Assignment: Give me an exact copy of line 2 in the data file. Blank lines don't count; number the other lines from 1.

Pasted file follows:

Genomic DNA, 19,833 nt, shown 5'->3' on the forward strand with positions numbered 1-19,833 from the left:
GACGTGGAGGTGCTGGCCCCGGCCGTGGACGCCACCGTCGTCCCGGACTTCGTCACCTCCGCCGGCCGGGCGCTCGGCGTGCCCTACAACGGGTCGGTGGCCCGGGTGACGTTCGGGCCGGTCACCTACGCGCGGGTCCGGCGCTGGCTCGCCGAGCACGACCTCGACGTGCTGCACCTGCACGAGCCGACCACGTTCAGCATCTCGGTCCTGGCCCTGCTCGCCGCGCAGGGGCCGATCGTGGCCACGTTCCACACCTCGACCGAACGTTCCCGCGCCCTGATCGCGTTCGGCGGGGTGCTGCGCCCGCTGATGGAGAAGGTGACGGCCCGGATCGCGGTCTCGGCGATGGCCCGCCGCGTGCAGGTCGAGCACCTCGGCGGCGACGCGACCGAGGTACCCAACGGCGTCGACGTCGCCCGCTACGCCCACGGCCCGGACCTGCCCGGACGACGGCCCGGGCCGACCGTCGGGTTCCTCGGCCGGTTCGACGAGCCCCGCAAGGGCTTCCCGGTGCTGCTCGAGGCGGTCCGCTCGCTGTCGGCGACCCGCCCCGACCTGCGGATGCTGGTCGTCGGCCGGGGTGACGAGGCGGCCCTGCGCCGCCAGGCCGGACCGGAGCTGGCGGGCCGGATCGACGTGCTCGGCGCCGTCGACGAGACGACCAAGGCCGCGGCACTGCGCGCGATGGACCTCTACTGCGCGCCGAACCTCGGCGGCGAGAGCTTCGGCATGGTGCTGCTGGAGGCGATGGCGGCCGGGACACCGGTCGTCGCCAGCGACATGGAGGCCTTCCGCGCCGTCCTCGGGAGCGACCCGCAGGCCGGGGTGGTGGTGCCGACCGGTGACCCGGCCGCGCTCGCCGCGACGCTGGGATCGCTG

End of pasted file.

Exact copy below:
GACGTGGAGGTGCTGGCCCCGGCCGTGGACGCCACCGTCGTCCCGGACTTCGTCACCTCCGCCGGCCGGGCGCTCGGCGTGCCCTACAACGGGTCGGTGGCCCGGGTGACGTTCGGGCCGGTCACCTACGCGCGGGTCCGGCGCTGGCTCGCCGAGCACGACCTCGACGTGCTGCACCTGCACGAGCCGACCACGTTCAGCATCTCGGTCCTGGCCCTGCTCGCCGCGCAGGGGCCGATCGTGGCCACGTTCCACACCTCGACCGAACGTTCCCGCGCCCTGATCGCGTTCGGCGGGGTGCTGCGCCCGCTGATGGAGAAGGTGACGGCCCGGATCGCGGTCTCGGCGATGGCCCGCCGCGTGCAGGTCGAGCACCTCGGCGGCGACGCGACCGAGGTACCCAACGGCGTCGACGTCGCCCGCTACGCCCACGGCCCGGACCTGCCCGGACGACGGCCCGGGCCGACCGTCGGGTTCCTCGGCCGGTTCGACGAGCCCCGCAAGGGCTTCCCGGTGCTGCTCGAGGCGGTCCGCTCGCTGTCGGCGACCCGCCCCGACCTGCGGATGCTGGTCGTCGGCCGGGGTGACGAGGCGGCCCTGCGCCGCCAGGCCGGACCGGAGCTGGCGGGCCGGATCGACGTGCTCGGCGCCGTCGACGAGACGACCAAGGCCGCGGCACTGCGCGCGATGGACCTCTACTGCGCGCCGAACCTCGGCGGCGAGAGCTTCGGCATGGTGCTGCTGGAGGCGATGGCGGCCGGGACACCGGTCGTCGCCAGCGACATGGAGGCCTTCCGCGCCGTCCTCGGGAGCGACCCGCAGGCCGGGGTGGTGGTGCCGACCGGTGACCCGGCCGCGCTCGCCGCGACGCTGGGATCGCTG